KEY MANAGEMENT AS A SERVICEKEY MANAGEMENT AS A SERVICE HAS NOT
gotten the traction it needs. Cloud service provid-
ers (Amazon Web Services, Azure, Google) have
remained fairly static in this area with little additional
innovation. Low end key man-
agement requirements are very
cost effective, but costs get out
of control as the number of keys
increases. Encryption key man-
agement that is not fully under
the control of the cloud service
provider has been the exception
to the cloud service model, but
this is about to change. Key-Management-as-a-Service
(KMaaS) will be offered by independent Software-as-a-
Service providers who will leverage independent key
management applications in a shared cloud environ-
ment. These solutions will be low-cost, multi-tenant
solutions with a self-service model, and will offer en-
terprise options and migration paths for dedicated key
management and key management that is deployed
outside of the cloud platform.
KMaaS offerings will finally provide smaller organiza-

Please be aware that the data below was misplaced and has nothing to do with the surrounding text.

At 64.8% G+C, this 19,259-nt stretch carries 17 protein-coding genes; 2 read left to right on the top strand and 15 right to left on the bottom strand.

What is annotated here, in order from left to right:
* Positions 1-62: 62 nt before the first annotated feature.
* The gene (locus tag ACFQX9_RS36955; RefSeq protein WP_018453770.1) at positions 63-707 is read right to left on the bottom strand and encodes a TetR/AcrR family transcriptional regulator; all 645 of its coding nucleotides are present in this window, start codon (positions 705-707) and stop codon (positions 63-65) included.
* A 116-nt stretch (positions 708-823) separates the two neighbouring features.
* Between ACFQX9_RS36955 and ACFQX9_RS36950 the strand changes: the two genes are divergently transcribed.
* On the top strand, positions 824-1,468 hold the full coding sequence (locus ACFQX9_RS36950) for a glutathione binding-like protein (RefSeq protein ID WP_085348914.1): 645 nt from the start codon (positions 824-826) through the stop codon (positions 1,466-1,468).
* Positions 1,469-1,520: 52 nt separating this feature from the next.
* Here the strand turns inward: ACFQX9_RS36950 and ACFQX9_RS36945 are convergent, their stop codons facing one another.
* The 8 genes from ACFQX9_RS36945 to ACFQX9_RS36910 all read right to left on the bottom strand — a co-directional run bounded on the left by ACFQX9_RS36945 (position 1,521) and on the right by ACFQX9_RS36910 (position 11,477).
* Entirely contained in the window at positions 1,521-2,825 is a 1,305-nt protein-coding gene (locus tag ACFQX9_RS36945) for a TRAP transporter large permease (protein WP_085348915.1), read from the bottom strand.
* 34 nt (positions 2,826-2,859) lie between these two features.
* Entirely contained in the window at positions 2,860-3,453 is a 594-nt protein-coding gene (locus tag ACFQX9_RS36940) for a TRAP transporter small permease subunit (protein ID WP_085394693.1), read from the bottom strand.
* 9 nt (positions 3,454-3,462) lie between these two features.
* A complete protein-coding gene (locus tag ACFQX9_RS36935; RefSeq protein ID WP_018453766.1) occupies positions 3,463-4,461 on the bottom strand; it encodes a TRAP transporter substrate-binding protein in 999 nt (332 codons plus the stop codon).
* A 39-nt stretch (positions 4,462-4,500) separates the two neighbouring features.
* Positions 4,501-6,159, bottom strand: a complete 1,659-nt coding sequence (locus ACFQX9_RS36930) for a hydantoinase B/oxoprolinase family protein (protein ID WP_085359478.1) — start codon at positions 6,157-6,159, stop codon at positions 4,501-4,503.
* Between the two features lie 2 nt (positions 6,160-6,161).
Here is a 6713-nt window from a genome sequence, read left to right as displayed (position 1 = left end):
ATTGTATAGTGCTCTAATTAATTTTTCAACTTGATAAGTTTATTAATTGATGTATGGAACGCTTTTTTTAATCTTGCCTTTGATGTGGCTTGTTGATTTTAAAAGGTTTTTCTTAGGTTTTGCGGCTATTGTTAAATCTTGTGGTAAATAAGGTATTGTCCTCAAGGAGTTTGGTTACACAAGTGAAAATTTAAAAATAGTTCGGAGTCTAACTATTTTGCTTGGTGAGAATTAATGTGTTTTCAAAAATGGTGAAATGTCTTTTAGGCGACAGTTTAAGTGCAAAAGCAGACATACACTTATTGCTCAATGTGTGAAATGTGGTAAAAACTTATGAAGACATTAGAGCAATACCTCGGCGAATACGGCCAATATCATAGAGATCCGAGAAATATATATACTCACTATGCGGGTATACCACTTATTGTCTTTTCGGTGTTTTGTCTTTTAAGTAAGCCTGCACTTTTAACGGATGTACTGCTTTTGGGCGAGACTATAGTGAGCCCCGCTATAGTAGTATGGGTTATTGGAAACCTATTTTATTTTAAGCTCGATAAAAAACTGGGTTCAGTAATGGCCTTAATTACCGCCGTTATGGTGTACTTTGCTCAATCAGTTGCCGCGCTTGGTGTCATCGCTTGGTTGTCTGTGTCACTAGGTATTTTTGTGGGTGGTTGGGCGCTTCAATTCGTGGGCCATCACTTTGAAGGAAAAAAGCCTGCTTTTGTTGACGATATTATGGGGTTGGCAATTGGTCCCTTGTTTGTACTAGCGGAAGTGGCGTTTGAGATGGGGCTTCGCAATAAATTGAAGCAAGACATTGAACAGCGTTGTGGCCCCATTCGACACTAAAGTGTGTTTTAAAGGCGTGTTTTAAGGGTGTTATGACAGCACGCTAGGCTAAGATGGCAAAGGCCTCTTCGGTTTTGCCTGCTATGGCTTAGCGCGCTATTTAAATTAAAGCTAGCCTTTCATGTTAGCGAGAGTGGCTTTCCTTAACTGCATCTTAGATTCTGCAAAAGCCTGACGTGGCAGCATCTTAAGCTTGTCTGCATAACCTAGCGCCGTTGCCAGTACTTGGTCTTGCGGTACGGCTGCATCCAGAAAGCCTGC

tions access to validated technologies and to technol-
ogies that are based on industry standards such as
the Key Management Interoperability Protocol (KMIP).
Due to the cost of traditional key management solu-
tions, smaller organizations and startups have been
excluded from access to professional key manage-
ment. The good news is that new KMaaS offerings will
bring low-cost solutions in within the reach of small
and midsize organizations.
KMaaS solutions should be based on FIPS 140-2
compliant key management solutions.
KMaaS solutions should provide a path to both
dedicated key management, and to key manage-
ment hosted outside of the cloud service provider
KMaaS solutions should provide a self-service
model for allocating and managing the service.
KMaaS solutions should be independent of cloud
service provider administrative access.
ENCRYPTION KEY MANAGEMENT